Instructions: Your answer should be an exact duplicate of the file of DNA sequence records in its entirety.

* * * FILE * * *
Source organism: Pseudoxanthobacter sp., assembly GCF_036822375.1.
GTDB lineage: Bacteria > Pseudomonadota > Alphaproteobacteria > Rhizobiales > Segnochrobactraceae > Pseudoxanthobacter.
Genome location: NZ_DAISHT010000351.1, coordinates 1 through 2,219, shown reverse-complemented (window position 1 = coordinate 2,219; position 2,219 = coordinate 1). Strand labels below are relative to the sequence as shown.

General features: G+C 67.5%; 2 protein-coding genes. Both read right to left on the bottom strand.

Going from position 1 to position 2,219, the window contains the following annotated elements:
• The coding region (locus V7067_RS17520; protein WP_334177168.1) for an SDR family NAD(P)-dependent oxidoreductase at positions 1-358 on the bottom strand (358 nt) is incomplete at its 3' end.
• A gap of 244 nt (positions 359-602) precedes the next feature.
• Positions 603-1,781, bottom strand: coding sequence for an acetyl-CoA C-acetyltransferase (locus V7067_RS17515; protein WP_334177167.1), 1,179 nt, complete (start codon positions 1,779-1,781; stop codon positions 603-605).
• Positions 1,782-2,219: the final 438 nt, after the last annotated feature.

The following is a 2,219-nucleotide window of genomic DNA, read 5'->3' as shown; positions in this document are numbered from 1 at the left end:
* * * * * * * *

Source organism: Pseudoxanthobacter sp., assembly GCF_036822375.1.
GTDB lineage: Bacteria > Pseudomonadota > Alphaproteobacteria > Rhizobiales > Segnochrobactraceae > Pseudoxanthobacter.
Genome location: NZ_DAISHT010000351.1, coordinates 1 through 2,219, shown reverse-complemented (window position 1 = coordinate 2,219; position 2,219 = coordinate 1). Strand labels below are relative to the sequence as shown.

General features: G+C 67.5%; 2 protein-coding genes. Both read right to left on the bottom strand.

Going from position 1 to position 2,219, the window contains the following annotated elements:
• The coding region (locus V7067_RS17520; protein WP_334177168.1) for an SDR family NAD(P)-dependent oxidoreductase at positions 1-358 on the bottom strand (358 nt) is incomplete at its 3' end.
• A gap of 244 nt (positions 359-602) precedes the next feature.
• Positions 603-1,781, bottom strand: coding sequence for an acetyl-CoA C-acetyltransferase (locus V7067_RS17515; protein WP_334177167.1), 1,179 nt, complete (start codon positions 1,779-1,781; stop codon positions 603-605).
• Positions 1,782-2,219: the final 438 nt, after the last annotated feature.

The following is a 2,219-nucleotide window of genomic DNA, read 5'->3' as shown; positions in this document are numbered from 1 at the left end: